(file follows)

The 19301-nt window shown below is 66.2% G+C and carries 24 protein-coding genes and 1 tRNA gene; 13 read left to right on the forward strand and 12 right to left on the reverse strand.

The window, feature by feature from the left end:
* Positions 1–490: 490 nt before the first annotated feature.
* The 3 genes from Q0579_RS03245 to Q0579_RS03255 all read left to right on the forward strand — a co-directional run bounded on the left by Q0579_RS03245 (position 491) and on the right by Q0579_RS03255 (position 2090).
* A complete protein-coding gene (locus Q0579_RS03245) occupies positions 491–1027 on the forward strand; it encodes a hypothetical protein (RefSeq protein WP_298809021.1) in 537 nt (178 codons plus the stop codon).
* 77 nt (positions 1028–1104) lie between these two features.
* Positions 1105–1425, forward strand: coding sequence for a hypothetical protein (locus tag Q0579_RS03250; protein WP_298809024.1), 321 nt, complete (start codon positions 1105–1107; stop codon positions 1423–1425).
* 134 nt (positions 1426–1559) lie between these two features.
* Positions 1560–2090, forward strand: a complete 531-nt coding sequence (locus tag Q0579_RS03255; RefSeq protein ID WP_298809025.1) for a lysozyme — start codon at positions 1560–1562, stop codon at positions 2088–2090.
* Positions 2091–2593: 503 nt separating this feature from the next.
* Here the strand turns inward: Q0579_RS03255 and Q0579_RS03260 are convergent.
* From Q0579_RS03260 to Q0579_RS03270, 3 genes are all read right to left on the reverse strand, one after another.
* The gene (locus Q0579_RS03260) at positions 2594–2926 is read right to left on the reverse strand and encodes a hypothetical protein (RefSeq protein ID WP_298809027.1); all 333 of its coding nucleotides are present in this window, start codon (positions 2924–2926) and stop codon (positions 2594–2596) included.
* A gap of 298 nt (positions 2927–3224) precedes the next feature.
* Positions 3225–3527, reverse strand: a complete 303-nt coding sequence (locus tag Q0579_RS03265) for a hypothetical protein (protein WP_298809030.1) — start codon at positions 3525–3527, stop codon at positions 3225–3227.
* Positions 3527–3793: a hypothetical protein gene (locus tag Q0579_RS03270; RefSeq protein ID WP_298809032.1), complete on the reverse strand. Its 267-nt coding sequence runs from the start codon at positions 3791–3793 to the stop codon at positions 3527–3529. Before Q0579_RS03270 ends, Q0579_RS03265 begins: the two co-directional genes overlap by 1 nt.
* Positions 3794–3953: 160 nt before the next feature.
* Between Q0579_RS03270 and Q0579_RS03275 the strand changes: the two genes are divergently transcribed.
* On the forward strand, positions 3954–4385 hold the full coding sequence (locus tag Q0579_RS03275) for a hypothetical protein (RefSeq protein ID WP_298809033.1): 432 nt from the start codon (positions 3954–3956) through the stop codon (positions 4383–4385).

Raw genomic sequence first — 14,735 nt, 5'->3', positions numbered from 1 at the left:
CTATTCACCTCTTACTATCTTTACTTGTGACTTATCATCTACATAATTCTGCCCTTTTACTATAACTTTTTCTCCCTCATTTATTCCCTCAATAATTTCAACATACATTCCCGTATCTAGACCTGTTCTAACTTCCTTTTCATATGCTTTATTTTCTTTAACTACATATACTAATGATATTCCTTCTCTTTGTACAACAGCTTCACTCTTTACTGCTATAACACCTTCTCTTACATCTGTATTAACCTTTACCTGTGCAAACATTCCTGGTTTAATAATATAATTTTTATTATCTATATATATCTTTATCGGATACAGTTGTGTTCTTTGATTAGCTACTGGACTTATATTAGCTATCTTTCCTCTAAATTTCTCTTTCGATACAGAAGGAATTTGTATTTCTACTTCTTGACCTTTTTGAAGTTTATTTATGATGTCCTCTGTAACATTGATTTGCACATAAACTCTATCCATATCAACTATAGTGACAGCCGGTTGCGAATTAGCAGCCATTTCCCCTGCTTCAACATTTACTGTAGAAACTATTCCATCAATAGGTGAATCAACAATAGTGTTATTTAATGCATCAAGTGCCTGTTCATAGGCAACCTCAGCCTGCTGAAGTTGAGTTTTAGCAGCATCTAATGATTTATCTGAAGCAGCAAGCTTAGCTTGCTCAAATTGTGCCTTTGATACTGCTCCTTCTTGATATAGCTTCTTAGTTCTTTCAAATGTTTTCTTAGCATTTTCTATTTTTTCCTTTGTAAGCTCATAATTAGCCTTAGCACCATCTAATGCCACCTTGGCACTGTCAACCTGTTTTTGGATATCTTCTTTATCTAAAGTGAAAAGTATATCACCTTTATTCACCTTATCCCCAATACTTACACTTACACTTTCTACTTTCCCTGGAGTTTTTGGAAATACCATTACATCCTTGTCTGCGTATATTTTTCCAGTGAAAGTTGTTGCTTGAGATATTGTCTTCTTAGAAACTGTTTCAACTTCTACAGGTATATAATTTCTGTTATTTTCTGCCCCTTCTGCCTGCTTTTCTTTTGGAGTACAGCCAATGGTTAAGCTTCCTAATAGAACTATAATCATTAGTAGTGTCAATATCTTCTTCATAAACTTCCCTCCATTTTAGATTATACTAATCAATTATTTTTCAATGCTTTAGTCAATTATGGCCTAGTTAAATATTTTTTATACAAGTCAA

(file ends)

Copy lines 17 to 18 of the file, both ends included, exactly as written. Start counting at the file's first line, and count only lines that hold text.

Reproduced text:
* Positions 3794–3953: 160 nt before the next feature.
* Between Q0579_RS03270 and Q0579_RS03275 the strand changes: the two genes are divergently transcribed.